The highly developed, hood-like coiffure with single pigtail braid down the back creates an interesting textural compliment against the plain, smooth body. The face shows a unique manner of modeling the cheek areas where they overlap the ears; it lends an individuality to the figure, making it appear almost portrait-like for the type. Regal and calm, his distinctive pose is a study in the plastic manipulation of the arms. This gesture might relate to transformation, or some type of hallucinogenic, peyote-induced state, or it could represent a deceased individual in repose. In any case, it is a rather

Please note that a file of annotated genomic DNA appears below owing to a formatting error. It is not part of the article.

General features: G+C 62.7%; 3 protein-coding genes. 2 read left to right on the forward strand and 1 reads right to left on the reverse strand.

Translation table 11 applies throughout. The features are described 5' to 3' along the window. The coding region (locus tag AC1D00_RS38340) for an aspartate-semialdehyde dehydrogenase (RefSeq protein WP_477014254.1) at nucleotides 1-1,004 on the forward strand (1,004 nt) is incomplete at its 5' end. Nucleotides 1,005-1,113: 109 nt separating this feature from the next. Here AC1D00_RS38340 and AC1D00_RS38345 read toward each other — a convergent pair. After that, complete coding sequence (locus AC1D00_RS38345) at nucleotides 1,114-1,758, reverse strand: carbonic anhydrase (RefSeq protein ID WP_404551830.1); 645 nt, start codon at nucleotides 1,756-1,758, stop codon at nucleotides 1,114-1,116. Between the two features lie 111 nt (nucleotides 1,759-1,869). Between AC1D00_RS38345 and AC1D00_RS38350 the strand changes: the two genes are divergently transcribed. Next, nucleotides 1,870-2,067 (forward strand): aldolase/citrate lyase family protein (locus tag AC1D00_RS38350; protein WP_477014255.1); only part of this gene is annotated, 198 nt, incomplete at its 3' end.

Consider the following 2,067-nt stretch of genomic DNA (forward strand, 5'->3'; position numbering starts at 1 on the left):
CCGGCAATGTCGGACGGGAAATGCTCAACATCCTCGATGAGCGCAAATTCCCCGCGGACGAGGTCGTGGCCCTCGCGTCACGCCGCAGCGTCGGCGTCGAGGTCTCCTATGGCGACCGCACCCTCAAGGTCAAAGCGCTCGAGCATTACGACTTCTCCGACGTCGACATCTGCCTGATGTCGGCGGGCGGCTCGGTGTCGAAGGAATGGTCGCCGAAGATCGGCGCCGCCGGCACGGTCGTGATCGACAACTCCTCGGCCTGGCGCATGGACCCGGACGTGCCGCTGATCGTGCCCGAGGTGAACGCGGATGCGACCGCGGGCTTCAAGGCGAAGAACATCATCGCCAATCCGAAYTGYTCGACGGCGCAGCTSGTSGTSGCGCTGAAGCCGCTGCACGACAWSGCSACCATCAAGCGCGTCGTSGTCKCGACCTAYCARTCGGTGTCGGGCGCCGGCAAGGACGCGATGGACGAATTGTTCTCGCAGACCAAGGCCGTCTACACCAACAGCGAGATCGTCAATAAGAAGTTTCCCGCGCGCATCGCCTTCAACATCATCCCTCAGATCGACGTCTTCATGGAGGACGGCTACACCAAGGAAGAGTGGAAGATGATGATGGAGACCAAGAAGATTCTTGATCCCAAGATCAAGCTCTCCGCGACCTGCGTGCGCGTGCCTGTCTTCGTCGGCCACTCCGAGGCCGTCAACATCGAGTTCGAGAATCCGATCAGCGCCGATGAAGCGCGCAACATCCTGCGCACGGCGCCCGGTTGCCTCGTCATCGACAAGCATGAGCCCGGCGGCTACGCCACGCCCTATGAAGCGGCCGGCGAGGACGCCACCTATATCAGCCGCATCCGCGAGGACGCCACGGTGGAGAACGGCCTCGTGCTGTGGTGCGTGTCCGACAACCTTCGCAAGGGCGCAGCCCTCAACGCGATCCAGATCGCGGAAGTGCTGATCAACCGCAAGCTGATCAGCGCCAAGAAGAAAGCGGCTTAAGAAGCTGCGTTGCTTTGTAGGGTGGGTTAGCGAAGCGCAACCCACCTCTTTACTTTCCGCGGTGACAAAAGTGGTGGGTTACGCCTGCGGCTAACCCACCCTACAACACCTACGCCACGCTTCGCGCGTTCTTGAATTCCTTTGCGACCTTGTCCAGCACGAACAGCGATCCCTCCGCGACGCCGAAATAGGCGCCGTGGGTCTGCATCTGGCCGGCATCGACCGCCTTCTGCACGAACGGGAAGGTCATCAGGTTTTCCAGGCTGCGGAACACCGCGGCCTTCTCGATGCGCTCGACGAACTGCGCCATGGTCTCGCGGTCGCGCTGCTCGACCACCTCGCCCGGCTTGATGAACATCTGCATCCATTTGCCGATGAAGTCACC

singular example in the known corpus of ancient earthenware sculptures from the Shaft-Tomb Region. The hollow ware figure originates from the Nayarit/Jalisco State area in Western Mexico. A variant of the San Sebastian Red type, it dates to BCE 100 - CE 250.
Created from a coarse-tempered, buff earthenware, it is hand-modeled, with a burnished tawny brown slip with faint traces of negative black resist painting on the torso. Figure measures 14"H x 7"W. Mint condition, intact, with no repairs or restorations; ample manganese dioxide blooms and deposits, overall.
Provenance: Old Florida private collection since the 1950's. A superb example.